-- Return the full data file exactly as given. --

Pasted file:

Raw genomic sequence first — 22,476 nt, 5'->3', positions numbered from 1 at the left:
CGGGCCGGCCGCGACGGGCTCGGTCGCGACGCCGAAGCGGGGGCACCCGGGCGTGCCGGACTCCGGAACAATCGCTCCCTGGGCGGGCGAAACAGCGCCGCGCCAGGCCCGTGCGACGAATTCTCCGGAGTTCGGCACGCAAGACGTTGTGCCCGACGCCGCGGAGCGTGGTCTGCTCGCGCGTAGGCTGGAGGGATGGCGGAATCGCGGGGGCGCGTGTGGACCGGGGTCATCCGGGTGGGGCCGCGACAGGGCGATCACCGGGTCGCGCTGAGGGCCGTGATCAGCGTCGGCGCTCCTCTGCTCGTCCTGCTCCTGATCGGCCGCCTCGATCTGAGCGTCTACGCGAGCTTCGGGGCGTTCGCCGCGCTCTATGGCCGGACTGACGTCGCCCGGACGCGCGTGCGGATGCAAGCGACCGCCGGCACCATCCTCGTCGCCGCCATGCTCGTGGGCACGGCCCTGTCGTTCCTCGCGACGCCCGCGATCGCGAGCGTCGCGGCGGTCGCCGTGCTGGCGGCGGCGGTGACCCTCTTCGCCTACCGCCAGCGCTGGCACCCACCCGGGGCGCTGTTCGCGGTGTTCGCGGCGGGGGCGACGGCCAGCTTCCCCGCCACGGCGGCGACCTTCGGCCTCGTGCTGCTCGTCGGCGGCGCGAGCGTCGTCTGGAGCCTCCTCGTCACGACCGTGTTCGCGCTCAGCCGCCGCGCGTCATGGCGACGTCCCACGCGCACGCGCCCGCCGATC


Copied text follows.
Raw genomic sequence first — 22,476 nt, 5'->3', positions numbered from 1 at the left:
CGGGCCGGCCGCGACGGGCTCGGTCGCGACGCCGAAGCGGGGGCACCCGGGCGTGCCGGACTCCGGAACAATCGCTCCCTGGGCGGGCGAAACAGCGCCGCGCCAGGCCCGTGCGACGAATTCTCCGGAGTTCGGCACGCAAGACGTTGTGCCCGACGCCGCGGAGCGTGGTCTGCTCGCGCGTAGGCTGGAGGGATGGCGGAATCGCGGGGGCGCGTGTGGACCGGGGTCATCCGGGTGGGGCCGCGACAGGGCGATCACCGGGTCGCGCTGAGGGCCGTGATCAGCGTCGGCGCTCCTCTGCTCGTCCTGCTCCTGATCGGCCGCCTCGATCTGAGCGTCTACGCGAGCTTCGGGGCGTTCGCCGCGCTCTATGGCCGGACTGACGTCGCCCGGACGCGCGTGCGGATGCAAGCGACCGCCGGCACCATCCTCGTCGCCGCCATGCTCGTGGGCACGGCCCTGTCGTTCCTCGCGACGCCCGCGATCGCGAGCGTCGCGGCGGTCGCCGTGCTGGCGGCGGCGGTGACCCTCTTCGCCTACCGCCAGCGCTGGCACCCACCCGGGGCGCTGTTCGCGGTGTTCGCGGCGGGGGCGACGGCCAGCTTCCCCGCCACGGCGGCGACCTTCGGCCTCGTGCTGCTCGTCGGCGGCGCGAGCGTCGTCTGGAGCCTCCTCGTCACGACCGTGTTCGCGCTCAGCCGCCGCGCGTCATGGCGACGTCCCACGCGCACGCGCCCGCCGATC